Source: Chan T, Kim J, Minich L, et al. Surgical volume, hospital quality, and hospitalization cost in congenital heart surgery in the United States. PediatrCardiol. 2015;36(1):205-213; doi:10.1007/s00246-014-0987-2. See AAP Grand Rounds commentary by Dr. Jeffrey Anderson (subscription required).

PICO Question: Among hospitals where surgery for congenital heart disease is performed, what is the relationship between surgical volume and hospitalization costs?
Question type: Descriptive
Study design: Retrospective cross-sectional

Tuesday, May 5, 2015

Playing the CONSORT Game: Issues with Randomization and Bias in Clinical Trials

I used this article as an example several weeks ago for a discussion with pediatric residents and medical students on interpreting clinical studies of treatments. It had just the right amount of concerns - not too flagrant, but enough to give caution in using the results. Maybe next time the authors will pay more attention to CONSORT.

Source: Gupta SK, Vitanza JM, and Collins MH. Efficacy and safety of oral budesonide suspension in pediatric patients with eosinophilic esophagitis. Clin Gastroenterol Hepatol. 2015;13(1):66-76.e3; doi:10.1016/j.cgh.2014.05.021. See AAP Grand Rounds commentary by Drs. Michael Herzlinger and Albert Ross (subscription required).

PICO Question: Among children with eosinophilic esophagitis, is oral budesonide suspension an effective therapy compared to placebo, and what dose is most effective?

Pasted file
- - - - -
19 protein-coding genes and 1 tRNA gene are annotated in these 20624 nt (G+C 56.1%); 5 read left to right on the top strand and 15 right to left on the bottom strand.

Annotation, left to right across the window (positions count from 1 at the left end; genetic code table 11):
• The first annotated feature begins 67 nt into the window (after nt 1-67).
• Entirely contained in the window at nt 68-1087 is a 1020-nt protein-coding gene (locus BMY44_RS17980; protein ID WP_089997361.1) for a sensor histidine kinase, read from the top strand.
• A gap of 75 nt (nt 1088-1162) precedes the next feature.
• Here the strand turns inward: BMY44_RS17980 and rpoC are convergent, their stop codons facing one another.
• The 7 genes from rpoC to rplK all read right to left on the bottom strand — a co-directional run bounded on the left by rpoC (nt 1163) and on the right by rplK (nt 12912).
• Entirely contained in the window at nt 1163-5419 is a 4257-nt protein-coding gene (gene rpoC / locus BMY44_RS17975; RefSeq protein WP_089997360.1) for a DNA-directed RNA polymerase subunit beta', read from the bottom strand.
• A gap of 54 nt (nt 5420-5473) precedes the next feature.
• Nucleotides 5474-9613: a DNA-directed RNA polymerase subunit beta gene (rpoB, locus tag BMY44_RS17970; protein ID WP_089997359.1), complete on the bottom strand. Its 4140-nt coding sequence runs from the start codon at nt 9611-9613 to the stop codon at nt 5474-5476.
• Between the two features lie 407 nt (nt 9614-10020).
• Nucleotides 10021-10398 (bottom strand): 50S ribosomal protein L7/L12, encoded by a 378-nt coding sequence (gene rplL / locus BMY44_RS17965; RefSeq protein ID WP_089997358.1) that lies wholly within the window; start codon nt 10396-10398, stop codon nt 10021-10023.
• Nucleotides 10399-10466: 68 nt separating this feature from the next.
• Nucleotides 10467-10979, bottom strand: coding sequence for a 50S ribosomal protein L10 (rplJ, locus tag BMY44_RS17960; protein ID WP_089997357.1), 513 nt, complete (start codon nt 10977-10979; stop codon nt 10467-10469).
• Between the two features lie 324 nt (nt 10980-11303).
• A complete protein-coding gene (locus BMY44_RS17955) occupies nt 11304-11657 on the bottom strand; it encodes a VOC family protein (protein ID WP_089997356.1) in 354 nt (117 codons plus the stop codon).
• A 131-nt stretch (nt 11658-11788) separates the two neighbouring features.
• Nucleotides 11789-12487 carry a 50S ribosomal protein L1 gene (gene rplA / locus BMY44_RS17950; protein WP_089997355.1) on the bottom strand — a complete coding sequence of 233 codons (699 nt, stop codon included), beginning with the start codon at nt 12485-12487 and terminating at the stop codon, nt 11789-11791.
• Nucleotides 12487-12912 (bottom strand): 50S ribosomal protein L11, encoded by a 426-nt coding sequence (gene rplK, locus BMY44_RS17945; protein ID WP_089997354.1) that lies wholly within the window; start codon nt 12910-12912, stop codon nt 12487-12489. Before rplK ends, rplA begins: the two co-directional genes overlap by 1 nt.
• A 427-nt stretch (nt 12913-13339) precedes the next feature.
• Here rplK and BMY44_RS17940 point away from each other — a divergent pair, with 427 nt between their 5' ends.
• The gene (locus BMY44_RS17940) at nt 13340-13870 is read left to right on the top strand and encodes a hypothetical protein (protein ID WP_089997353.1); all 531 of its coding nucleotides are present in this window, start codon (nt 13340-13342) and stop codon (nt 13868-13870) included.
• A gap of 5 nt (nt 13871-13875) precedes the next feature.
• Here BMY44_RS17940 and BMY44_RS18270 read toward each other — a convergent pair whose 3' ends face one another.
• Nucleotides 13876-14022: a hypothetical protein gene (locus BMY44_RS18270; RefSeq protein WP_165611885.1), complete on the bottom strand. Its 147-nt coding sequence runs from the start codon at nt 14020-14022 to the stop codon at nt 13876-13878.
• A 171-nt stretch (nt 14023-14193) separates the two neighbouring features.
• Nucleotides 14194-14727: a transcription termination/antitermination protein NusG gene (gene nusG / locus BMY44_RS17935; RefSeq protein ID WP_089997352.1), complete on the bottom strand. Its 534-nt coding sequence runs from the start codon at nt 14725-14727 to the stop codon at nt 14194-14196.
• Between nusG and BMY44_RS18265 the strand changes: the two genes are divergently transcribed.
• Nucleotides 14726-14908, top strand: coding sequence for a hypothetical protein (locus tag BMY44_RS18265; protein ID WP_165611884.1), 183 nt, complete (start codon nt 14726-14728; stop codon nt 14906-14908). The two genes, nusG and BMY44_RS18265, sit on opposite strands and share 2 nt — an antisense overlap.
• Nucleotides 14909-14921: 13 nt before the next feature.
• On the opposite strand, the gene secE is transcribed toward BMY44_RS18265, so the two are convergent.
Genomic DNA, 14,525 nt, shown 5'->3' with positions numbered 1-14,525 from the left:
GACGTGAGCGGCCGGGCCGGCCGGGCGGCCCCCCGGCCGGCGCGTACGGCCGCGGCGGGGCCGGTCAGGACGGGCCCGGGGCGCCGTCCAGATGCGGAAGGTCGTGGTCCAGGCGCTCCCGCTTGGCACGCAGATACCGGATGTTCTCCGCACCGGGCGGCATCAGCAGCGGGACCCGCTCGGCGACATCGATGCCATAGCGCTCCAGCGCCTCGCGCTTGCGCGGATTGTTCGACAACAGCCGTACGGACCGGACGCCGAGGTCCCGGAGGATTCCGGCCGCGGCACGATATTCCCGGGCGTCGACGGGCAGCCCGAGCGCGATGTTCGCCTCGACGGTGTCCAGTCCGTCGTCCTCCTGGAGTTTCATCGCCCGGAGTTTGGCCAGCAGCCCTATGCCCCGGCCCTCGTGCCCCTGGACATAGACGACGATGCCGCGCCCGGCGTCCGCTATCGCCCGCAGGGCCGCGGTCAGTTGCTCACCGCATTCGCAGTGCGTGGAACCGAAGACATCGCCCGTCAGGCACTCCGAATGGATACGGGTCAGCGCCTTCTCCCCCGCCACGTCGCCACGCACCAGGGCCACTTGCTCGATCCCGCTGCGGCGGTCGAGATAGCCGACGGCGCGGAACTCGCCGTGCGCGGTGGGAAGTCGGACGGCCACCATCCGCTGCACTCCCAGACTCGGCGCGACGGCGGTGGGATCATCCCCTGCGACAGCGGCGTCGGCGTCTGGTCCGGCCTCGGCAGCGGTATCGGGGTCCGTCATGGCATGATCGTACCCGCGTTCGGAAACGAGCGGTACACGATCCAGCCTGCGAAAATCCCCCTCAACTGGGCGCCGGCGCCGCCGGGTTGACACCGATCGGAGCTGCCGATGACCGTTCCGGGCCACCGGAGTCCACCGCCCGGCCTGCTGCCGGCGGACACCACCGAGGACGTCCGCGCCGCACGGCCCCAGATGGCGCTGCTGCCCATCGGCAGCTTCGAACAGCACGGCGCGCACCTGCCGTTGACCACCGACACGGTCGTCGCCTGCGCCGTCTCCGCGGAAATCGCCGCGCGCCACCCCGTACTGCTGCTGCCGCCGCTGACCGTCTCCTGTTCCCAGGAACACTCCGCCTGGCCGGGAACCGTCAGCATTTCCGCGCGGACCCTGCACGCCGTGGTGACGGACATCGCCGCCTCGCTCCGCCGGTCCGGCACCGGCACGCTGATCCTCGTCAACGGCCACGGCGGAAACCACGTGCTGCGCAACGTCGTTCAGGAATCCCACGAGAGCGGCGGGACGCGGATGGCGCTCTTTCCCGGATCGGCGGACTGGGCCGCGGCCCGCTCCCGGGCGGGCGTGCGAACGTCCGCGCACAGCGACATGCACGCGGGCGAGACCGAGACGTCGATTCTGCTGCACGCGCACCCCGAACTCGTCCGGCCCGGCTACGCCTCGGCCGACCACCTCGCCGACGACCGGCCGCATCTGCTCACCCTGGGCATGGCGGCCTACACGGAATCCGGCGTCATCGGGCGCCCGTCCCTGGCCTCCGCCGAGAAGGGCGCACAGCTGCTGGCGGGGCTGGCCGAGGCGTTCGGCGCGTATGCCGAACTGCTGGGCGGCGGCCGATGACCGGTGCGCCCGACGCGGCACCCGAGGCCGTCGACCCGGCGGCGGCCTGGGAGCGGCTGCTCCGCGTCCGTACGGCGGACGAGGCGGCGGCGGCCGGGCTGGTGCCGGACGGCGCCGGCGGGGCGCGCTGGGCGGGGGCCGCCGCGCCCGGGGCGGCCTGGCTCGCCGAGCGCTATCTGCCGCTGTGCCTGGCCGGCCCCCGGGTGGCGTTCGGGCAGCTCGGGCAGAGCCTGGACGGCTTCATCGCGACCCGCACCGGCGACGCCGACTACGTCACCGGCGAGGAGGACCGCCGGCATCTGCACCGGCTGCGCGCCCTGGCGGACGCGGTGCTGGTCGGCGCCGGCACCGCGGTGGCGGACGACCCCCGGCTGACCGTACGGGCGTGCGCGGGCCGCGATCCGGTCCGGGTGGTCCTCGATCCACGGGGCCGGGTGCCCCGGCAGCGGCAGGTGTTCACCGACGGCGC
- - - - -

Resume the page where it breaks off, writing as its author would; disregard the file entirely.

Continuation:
Question type: Intervention
Study design: Randomized controlled trial

Friday, May 1, 2015

May Day in Evidence-Land

Colleagues and trainees at my institution sometimes are surprised that I use Wikipedia for some information sources, but in fact it's not bad in terms of providing evidence-based information for many topics, as long as they are accessed reasonably frequently (and thus errors and pranks are corrected sooner) and they have adequate reference information (beware the topics that Wikipedia editors have labelled as needing better documentation). So, it shouldn't be surprising that I turned to Wikipedia to look up some May Day "evidence." Sadly, it has a nice example of the "needs additional citations" comment. Still, I was interested to learn that the concept started in ancient Rome and that, among other features, it was commonly celebrated at women's colleges and other academic institutions about a hundred years ago.